Finally:

=====

You can not use the tone/point curve for spot tone adjustment - tone curve should be smooth or it will (usually) destroy at least one tonal range. Use locals for spot toning.

If you seem to need a complex shaped tone curve, you probably haven't got the basics right yet.

 

 

Lastly:

=====

by beta#2 I mean next release.

 
Replies
  • Currently Being Moderated
    Feb 28, 2012 6:50 PM   in reply to Rob Cole

    Great post, Rob. I haven't messed with LR4 b1 all that much, but will be printing these tips up to keep as a little cheat sheet as I work through PV2012.

     

    cheers,

    ~gr

     
    |
    Mark as:
  • Currently Being Moderated
    Mar 2, 2012 1:11 AM   in reply to Rob Cole

    Thanks for typing out all this information Rob, much appreciated.

     
    |
    Mark as:
  • Currently Being Moderated
    Mar 2, 2012 9:35 AM   in reply to Rob Cole

    thank you Rob, that smooths out a few blurs in my processor brain.

     
    |
    Mark as:
  • Currently Being Moderated
    Mar 2, 2012 9:53 AM   in reply to Rob Cole

    Hi Rob,

    That is fantastic, that you blog about your hard-earned LR4b develop experiences in such a structured way !

     

    Which leads me to suggest even another format for this: to publish an eBook, with some sample images included to illustrate each use case, maybe even with a download offered for the raws, so your readers can get some hands-on experience as well.

     

    An eBook could be updated if need be with every new version of LR4(beta), if justified by new insights.

     

    Like the guys at Craft and Vision (http://craftandvision.com/) - I'd gladly buy such a volume form you !

     

    Cornelia

     
    |
    Mark as:
  • Currently Being Moderated
    Mar 3, 2012 3:19 PM   in reply to Rob Cole

    I consider myself a beginner, but found that the "Highlight" slider is what I use most (in both directions). As long as there are known issues and things to be changing I am not sure if general hints are fully useful yet. For example -White in combination with -Exposure as of now behaves unwanted, so the final outcome after a fix (new version) will likely be quite different.

     
    |
    Mark as:
  • Currently Being Moderated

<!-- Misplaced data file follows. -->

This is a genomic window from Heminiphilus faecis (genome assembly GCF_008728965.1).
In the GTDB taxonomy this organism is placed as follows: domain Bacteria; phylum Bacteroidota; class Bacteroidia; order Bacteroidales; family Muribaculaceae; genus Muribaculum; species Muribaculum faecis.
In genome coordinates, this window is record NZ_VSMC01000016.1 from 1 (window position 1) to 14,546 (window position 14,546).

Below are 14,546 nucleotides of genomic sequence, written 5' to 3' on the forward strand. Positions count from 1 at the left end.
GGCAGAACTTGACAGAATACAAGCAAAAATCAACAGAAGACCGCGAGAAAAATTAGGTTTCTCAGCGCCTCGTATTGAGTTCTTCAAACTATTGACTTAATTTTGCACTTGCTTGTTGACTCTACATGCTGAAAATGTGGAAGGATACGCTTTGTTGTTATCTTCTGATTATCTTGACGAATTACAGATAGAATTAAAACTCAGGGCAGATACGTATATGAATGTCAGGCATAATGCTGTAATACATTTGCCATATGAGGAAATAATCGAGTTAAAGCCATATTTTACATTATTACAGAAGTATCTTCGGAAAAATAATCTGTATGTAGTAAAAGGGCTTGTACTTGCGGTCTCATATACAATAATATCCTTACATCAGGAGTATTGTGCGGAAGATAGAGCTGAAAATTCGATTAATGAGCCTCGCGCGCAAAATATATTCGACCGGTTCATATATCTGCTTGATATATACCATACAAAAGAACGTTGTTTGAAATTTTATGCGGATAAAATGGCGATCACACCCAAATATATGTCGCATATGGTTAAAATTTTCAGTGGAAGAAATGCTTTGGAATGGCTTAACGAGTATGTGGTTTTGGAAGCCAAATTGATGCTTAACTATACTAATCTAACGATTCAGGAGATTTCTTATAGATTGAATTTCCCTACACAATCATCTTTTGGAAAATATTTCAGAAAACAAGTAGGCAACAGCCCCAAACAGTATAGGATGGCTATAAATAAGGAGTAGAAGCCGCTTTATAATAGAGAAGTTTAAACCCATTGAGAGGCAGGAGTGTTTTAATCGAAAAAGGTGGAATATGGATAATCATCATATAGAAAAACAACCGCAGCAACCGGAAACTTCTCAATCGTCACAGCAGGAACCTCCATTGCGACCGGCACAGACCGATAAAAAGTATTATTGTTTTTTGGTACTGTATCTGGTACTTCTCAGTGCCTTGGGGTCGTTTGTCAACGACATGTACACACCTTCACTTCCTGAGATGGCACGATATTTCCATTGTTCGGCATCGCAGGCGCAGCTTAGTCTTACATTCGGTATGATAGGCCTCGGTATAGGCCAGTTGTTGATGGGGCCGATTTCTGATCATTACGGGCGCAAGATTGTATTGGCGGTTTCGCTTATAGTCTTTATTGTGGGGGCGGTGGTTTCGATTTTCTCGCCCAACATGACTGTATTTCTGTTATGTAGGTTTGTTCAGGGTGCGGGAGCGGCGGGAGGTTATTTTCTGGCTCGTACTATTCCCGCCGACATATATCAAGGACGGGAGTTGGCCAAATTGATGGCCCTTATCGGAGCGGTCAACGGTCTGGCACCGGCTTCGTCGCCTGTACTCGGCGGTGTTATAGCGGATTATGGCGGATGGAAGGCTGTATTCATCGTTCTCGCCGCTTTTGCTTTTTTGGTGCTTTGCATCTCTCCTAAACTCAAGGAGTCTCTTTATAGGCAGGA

Mar 4, 2012 6:21 AM   in reply to Rob Cole

    At the risk of causing thread bloat, I would like to thank you, Rob, for this excellent tutorial. With mid-tones as my base objective, I have found that the adjustments to shadows and highlights are more powerful and much more sensitive than they were in 2010. Without being all that technically aware as I work, I have been very happy with the results. Your posts in this thread have made it clear why that might be.

     
    |
    Mark as:
  • Currently Being Moderated
    Mar 4, 2012 4:34 PM   in reply to Rob Cole

    The clarity function was a delightful surprise. I thought it lacking

    somewhat in Lr3.

     
    |
    Mark as:
  • Currently Being Moderated
    Mar 4, 2012 5:53 PM   in reply to Rob Cole

    A nudge to the clarity works best when making .jpgs for the net. They

    frequently need a little boost that larger, printed photos don't require. I

    have always used a bit of unsharp mask, even quite a lot of unsharp mask,

    in my Photoshop workflow. It, clarifys, things.

     
    |
    Mark as:
  • Currently Being Moderated
    Mar 5, 2012 3:27 AM   in reply to Rob Cole

    Rob Cole wrote:

     

    I suspect the two biggest mistakes newcomers to PV2012 will make:

    ---------------------------------------------------------------------- ------------------------

    * attempting to use +highlights (and/or +shadows) instead of +exposure, (or the opposite)

     

    Hey Rob,

     

    I am one of those beginners. In some situations one might get away with a quick and dirty +highlights. Here is an out-of-camera JPG where I wanted to lift mid/skin tones a bit and increase contrast slightly.

     

    Before:

    lr4_highlights_before.JPG

    After +Highlights:

    lr4_highlights_after.JPG

    Using +Exposure instead:

    lr4_exposure.JPG

    As you can see the +Exposure would have needed further working on in order to get closer to the results of the +Highlights. Yes, there are some very small clipping areas in the +Highlight image, but the biggest/most pronounced was cut out of the final image anyway (made a 4:3 into a 16:10). It's surely not the best possible outcome, but it's fitting for the non-artistic flash in the face snapshot I was trying to enhance a bit.

     


    * +highlights -shadows when what you should do is +contrast.

     

    I understand what you mean, but sometimes it may be the tool of choice and I wouldn't dismiss it as generally "wrong". The results of +Highlights -Shadows can be quite different looking to +Contrast. In my image +Contrast makes the skin look like having taken a sunbath (or the old Kinder chocolate kids) while +Highlights -Shadows keeps the rather pale winter skin intact and generally looks less "processed".

     
    |
    Mark as:
  • Currently Being Moderated
    Mar 6, 2012 6:55 AM   in reply to Rob Cole

    Thank you for all this Rob! I have found it very helpful indeed.

     

    I have a fresh clean copy of Lr4 sitting on my desk, mysteries mostly unraveled, thanks to you, as far as the Dev module goes.

     
    |
    Mark as:

More Like This

  • Retrieving data ...

Bookmarked By (3)